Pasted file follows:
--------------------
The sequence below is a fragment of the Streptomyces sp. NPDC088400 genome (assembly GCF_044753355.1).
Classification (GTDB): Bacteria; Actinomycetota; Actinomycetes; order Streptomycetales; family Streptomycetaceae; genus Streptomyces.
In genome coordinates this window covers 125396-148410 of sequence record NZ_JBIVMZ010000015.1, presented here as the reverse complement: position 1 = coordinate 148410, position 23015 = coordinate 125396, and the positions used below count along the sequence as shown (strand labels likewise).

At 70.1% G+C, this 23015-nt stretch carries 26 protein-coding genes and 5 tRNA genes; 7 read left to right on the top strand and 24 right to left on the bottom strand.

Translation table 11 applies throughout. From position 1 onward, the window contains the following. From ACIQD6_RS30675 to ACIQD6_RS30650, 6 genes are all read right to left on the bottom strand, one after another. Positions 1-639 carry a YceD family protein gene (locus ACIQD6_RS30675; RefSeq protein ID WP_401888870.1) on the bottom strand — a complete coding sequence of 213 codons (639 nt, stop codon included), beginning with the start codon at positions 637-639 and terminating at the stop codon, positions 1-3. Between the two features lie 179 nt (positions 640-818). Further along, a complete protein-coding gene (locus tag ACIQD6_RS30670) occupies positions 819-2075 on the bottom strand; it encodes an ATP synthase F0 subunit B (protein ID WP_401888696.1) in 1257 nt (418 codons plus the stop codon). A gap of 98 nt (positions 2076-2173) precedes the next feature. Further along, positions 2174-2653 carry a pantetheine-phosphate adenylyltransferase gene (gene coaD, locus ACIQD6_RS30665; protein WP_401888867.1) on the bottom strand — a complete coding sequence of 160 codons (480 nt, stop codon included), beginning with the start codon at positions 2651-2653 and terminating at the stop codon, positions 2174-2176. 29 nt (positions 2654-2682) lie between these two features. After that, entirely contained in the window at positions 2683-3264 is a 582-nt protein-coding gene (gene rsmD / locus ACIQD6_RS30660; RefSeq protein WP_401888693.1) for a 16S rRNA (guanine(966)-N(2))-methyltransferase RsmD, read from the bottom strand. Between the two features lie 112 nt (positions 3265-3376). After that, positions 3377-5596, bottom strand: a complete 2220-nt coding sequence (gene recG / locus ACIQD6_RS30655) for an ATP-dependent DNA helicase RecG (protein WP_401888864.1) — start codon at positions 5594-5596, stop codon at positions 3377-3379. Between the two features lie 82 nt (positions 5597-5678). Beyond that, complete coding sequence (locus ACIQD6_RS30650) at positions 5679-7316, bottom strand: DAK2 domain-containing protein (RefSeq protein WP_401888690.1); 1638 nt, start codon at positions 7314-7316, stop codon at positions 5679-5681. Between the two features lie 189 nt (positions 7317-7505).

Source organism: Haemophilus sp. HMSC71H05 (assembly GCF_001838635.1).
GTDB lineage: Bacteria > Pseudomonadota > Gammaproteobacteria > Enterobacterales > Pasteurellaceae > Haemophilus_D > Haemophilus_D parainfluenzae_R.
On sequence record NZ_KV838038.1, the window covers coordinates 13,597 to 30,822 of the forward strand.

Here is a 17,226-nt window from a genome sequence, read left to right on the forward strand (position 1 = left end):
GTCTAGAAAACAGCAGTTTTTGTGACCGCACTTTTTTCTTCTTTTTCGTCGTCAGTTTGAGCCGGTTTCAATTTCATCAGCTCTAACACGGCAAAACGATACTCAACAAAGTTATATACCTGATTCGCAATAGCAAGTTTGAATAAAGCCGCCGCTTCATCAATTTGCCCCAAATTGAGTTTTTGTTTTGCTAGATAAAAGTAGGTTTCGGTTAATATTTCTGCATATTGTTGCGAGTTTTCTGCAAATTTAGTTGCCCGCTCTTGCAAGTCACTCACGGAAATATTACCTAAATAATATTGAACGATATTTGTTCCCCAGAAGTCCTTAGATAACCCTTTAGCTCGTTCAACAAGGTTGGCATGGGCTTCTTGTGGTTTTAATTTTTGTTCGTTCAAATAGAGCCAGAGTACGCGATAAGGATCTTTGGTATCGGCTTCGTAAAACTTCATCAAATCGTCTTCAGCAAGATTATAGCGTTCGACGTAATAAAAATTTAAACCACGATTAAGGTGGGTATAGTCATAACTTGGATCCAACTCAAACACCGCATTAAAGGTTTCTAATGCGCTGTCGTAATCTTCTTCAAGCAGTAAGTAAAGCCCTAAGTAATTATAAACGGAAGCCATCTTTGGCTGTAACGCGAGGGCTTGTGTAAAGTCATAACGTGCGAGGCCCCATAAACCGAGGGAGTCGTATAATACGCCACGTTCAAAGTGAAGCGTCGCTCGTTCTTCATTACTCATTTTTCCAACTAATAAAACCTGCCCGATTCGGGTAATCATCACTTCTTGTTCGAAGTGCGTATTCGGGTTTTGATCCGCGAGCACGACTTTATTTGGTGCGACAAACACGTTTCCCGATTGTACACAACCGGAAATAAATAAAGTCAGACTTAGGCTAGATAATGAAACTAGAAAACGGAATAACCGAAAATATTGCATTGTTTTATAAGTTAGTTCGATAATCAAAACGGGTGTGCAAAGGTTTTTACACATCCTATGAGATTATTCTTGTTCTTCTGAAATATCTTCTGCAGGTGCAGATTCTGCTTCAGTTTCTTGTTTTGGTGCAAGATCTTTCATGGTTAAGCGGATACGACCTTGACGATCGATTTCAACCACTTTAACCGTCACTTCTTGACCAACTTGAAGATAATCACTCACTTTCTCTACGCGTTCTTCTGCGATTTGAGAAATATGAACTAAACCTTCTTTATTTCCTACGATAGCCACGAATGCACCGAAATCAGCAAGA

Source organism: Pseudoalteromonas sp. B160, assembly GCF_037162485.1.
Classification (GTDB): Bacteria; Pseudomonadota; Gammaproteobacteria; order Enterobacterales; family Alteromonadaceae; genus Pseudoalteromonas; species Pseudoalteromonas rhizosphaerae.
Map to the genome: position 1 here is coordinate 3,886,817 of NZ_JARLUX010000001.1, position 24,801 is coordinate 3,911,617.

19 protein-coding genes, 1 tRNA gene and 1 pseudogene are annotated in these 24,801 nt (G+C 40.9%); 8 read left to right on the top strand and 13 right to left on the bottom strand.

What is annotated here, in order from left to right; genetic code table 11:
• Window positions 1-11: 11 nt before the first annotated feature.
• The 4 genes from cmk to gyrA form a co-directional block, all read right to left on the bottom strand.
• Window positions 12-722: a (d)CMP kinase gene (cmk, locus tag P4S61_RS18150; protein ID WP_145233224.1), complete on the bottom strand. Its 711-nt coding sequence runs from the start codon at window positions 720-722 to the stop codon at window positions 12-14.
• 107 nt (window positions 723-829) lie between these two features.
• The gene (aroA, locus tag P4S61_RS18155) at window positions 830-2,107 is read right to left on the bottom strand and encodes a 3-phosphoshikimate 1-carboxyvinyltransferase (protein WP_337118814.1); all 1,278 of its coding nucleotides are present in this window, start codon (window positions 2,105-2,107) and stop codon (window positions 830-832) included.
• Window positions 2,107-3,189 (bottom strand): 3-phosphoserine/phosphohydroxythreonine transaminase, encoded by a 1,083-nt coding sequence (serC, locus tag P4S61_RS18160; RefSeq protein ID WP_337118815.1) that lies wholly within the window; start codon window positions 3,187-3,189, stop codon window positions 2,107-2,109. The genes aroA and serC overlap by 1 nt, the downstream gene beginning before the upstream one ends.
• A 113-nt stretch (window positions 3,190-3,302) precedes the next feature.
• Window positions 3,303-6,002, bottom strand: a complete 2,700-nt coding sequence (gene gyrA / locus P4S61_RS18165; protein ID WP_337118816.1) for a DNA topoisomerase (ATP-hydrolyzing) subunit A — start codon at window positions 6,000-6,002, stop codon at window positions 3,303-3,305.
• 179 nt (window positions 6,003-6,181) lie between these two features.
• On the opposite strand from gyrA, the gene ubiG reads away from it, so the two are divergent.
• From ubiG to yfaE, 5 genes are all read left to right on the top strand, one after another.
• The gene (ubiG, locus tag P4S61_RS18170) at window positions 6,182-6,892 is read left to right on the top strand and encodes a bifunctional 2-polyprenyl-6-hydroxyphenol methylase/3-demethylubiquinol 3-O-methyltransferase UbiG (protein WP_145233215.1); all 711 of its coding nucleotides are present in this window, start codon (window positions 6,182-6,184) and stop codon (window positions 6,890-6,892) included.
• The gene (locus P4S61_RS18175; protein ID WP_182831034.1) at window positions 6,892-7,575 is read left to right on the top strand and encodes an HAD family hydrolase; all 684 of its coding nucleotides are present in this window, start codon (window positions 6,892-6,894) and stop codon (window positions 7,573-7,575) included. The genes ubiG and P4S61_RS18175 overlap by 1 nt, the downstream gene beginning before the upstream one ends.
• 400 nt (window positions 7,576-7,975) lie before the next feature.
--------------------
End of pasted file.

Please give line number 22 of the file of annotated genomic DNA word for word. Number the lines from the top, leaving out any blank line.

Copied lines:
• A 113-nt stretch (window positions 3,190-3,302) precedes the next feature.